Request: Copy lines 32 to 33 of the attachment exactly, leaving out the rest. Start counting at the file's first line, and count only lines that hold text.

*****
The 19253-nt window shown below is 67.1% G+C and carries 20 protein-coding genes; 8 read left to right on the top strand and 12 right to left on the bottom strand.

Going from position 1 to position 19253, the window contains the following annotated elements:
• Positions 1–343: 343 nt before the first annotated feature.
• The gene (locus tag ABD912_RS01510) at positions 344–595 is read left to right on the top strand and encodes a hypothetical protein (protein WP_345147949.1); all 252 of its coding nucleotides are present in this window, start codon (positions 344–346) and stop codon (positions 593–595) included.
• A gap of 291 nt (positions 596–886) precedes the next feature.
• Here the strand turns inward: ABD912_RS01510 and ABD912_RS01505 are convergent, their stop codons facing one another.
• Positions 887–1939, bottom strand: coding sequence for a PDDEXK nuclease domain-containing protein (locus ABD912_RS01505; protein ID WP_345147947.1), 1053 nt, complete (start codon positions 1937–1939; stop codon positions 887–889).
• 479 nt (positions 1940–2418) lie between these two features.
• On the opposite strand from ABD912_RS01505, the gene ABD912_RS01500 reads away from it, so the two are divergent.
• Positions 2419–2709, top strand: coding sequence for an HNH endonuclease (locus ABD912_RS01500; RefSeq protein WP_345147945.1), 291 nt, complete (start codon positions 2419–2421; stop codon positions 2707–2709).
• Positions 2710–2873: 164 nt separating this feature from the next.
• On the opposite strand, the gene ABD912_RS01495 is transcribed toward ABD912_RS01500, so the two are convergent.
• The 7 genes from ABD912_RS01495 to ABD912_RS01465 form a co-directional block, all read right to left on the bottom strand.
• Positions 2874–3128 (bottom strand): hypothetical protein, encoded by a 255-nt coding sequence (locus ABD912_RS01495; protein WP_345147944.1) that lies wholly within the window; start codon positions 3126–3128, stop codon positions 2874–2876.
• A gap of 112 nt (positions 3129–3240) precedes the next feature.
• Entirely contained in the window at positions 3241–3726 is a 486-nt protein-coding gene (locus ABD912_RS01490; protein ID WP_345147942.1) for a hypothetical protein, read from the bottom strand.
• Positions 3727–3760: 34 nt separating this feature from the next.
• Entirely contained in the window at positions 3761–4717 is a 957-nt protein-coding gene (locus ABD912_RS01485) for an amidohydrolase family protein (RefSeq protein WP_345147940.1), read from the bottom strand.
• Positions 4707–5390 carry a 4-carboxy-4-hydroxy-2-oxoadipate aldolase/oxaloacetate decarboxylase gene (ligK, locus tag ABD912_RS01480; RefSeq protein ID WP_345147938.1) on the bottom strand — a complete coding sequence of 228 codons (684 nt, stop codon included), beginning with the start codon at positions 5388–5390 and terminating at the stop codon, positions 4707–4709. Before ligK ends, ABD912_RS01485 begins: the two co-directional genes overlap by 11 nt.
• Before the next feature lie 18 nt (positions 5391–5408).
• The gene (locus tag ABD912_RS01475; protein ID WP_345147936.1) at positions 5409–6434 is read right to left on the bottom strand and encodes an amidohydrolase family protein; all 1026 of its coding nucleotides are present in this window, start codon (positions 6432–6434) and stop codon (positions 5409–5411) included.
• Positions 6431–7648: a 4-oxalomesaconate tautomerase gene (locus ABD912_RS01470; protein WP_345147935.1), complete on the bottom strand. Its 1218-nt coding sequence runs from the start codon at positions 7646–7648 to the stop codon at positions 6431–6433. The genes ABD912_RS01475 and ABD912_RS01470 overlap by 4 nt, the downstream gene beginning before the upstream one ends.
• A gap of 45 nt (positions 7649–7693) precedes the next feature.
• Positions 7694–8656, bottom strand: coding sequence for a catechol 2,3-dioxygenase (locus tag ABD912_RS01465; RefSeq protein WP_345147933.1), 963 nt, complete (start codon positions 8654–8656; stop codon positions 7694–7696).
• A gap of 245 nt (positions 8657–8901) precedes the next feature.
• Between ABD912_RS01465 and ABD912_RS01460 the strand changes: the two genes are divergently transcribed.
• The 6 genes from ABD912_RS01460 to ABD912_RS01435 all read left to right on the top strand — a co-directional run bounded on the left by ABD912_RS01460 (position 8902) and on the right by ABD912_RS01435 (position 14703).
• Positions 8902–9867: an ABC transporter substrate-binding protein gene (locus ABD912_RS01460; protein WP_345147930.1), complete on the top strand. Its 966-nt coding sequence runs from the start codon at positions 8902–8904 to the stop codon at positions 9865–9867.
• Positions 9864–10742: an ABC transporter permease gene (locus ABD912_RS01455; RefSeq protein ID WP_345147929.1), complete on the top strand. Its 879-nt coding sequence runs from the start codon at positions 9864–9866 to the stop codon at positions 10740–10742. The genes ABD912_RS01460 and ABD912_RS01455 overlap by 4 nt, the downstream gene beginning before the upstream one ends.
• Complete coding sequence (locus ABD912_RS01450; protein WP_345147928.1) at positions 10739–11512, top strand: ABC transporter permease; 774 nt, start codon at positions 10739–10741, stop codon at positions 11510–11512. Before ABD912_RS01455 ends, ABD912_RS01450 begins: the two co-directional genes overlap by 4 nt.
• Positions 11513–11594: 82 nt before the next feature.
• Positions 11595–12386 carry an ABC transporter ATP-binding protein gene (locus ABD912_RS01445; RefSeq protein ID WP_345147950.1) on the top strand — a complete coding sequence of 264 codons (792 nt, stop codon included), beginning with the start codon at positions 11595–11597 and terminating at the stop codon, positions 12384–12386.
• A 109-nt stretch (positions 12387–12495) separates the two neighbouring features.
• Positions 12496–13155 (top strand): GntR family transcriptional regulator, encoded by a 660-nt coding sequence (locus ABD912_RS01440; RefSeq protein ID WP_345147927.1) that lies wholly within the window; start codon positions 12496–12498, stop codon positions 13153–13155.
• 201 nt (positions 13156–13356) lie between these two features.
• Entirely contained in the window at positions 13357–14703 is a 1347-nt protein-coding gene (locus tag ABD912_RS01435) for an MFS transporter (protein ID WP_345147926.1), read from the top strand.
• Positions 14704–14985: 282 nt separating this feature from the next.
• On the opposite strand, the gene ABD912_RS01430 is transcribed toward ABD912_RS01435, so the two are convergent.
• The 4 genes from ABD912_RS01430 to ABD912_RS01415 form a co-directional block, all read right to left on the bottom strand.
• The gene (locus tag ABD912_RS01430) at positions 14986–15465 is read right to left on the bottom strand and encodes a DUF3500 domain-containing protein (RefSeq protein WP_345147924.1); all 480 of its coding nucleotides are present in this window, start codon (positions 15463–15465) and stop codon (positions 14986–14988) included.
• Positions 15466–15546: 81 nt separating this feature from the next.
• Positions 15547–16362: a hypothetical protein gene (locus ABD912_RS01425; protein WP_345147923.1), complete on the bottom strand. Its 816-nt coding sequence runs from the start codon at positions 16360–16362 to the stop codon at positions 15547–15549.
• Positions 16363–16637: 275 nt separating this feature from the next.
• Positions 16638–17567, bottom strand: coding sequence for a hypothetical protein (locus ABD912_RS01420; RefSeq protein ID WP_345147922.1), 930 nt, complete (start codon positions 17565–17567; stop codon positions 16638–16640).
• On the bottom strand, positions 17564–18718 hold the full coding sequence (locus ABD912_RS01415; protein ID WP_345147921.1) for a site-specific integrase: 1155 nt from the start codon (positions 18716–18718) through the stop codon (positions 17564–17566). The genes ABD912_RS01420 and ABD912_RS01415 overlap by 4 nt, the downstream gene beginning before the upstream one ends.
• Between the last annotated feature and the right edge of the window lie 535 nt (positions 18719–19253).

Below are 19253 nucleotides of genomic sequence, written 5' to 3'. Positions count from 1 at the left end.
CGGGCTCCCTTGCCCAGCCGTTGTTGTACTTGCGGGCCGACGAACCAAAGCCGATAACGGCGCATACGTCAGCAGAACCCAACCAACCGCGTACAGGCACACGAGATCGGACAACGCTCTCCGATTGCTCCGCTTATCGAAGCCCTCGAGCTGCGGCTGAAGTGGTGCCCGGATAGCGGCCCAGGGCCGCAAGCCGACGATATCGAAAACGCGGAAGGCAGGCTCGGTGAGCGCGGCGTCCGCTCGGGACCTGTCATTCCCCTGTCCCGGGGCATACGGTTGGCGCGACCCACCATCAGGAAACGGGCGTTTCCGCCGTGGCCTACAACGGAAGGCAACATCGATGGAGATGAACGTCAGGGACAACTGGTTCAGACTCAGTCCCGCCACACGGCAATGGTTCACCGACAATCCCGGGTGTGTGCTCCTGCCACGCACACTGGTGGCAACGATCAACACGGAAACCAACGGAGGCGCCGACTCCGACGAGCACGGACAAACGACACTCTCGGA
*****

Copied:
• Positions 11595–12386 carry an ABC transporter ATP-binding protein gene (locus ABD912_RS01445; RefSeq protein ID WP_345147950.1) on the top strand — a complete coding sequence of 264 codons (792 nt, stop codon included), beginning with the start codon at positions 11595–11597 and terminating at the stop codon, positions 12384–12386.
• A 109-nt stretch (positions 12387–12495) separates the two neighbouring features.